Published: Dec 1 2009
Size: 5 x 8
Pages: 192
HARDCOVER: 978-1-57003-855-6

Literary Studies
Understanding Contemporary American Literature
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Understanding Philip K. Dick

Eric Carl Link







Author of more than forty novels and myriad short stories over a three-decade literary career, Philip K. Dick (1928-1982) single-handedly reshaped twentieth-century science fiction. His influence has only increased since his death with the release of numerous feature films based on his work, including Blade Runner (based on Do Androids Dream of Electric Sheep?), Total Recall (based on "We Can Remember It for You Wholesale"), Minority Report (based on "The Minority Report"), and Next (based on "The Golden Man"). In Understanding Philip K. Dick, Eric Carl Link introduces readers to the life, career, and work of this groundbreaking, prolific, and immeasurably influential force in American literature, media culture, and contemporary science fiction.

Dick was at times a postmodernist, a mainstream writer, a pulp fiction writer, and often all three simultaneously, but as Link illustrates, he was more than anything else a novelist of ideas. From this vantage point, Link surveys Dick's own tragicomic biography, his craft and career, and the recurrent ideas and themes that give shape and significance to his fiction. Link addresses Dick's efforts to break into the mainstream in the 1950s, his return to science fiction in the 1960s, and his move toward more theologically oriented work in his final two decades. Link finds across Dick's writing career an intellectual curiosity that transformed his science fiction novels from bizarre pulp extravaganzas into philosophically challenging explorations of the very nature of reality, and it is this depth of vision that continues to garner new audiences and fresh approaches to Dick's genre-defining tales.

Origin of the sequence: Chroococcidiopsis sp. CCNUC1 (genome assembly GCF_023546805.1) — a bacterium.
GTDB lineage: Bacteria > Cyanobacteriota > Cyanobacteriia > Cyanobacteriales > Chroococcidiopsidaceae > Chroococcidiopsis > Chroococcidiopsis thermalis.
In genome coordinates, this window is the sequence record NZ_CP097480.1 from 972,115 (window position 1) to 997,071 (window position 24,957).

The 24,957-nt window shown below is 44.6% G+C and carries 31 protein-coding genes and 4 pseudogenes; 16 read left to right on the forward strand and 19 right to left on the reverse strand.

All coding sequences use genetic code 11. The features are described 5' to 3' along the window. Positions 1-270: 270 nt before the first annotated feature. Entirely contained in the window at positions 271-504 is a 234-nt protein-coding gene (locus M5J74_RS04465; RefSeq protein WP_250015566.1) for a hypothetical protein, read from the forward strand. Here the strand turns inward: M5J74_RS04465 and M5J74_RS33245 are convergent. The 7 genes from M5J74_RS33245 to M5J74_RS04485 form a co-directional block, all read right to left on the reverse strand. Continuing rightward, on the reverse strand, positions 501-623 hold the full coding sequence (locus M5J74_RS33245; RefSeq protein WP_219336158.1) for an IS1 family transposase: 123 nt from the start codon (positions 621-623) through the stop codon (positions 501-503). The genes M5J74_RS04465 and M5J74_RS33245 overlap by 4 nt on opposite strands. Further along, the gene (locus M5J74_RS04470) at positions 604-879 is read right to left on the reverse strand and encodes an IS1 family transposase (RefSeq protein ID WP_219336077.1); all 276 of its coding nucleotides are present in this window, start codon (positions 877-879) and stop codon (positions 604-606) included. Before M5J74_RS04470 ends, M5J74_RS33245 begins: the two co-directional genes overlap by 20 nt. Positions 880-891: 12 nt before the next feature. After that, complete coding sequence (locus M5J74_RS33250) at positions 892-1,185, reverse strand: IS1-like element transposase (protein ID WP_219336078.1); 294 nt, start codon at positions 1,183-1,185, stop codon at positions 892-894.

Eric Carl Link is a professor of American literature at the University of Memphis, the author of The Vast and Terrible Drama: American Literary Naturalism in the Late Nineteenth Century, and the coauthor of Neutral Ground: New Traditionalism and the American Romance Controversy.

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